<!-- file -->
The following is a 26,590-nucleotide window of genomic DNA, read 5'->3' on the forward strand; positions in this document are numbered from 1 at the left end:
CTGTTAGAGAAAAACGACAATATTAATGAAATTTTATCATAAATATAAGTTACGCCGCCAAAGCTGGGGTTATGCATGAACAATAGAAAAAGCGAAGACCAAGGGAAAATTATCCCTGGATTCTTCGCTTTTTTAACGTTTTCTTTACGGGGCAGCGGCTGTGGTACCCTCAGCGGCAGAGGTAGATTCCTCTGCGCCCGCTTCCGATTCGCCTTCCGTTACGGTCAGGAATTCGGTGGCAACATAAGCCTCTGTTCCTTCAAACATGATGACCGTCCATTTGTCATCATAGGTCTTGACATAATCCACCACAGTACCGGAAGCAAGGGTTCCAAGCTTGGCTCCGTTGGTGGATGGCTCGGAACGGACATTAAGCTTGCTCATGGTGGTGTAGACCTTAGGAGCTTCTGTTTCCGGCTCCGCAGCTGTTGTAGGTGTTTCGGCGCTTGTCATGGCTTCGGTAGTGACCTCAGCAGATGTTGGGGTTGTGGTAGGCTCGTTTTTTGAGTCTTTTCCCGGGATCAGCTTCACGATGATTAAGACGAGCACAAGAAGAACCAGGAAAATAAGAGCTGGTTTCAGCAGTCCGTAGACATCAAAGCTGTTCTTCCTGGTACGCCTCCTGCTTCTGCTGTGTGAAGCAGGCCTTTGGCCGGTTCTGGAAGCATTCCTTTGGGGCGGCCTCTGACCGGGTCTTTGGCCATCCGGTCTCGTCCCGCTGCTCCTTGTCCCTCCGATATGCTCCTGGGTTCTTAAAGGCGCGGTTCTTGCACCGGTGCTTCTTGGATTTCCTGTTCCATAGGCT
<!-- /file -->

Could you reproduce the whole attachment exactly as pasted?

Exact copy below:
The following is a 26,590-nucleotide window of genomic DNA, read 5'->3' on the forward strand; positions in this document are numbered from 1 at the left end:
CTGTTAGAGAAAAACGACAATATTAATGAAATTTTATCATAAATATAAGTTACGCCGCCAAAGCTGGGGTTATGCATGAACAATAGAAAAAGCGAAGACCAAGGGAAAATTATCCCTGGATTCTTCGCTTTTTTAACGTTTTCTTTACGGGGCAGCGGCTGTGGTACCCTCAGCGGCAGAGGTAGATTCCTCTGCGCCCGCTTCCGATTCGCCTTCCGTTACGGTCAGGAATTCGGTGGCAACATAAGCCTCTGTTCCTTCAAACATGATGACCGTCCATTTGTCATCATAGGTCTTGACATAATCCACCACAGTACCGGAAGCAAGGGTTCCAAGCTTGGCTCCGTTGGTGGATGGCTCGGAACGGACATTAAGCTTGCTCATGGTGGTGTAGACCTTAGGAGCTTCTGTTTCCGGCTCCGCAGCTGTTGTAGGTGTTTCGGCGCTTGTCATGGCTTCGGTAGTGACCTCAGCAGATGTTGGGGTTGTGGTAGGCTCGTTTTTTGAGTCTTTTCCCGGGATCAGCTTCACGATGATTAAGACGAGCACAAGAAGAACCAGGAAAATAAGAGCTGGTTTCAGCAGTCCGTAGACATCAAAGCTGTTCTTCCTGGTACGCCTCCTGCTTCTGCTGTGTGAAGCAGGCCTTTGGCCGGTTCTGGAAGCATTCCTTTGGGGCGGCCTCTGACCGGGTCTTTGGCCATCCGGTCTCGTCCCGCTGCTCCTTGTCCCTCCGATATGCTCCTGGGTTCTTAAAGGCGCGGTTCTTGCACCGGTGCTTCTTGGATTTCCTGTTCCATAGGCT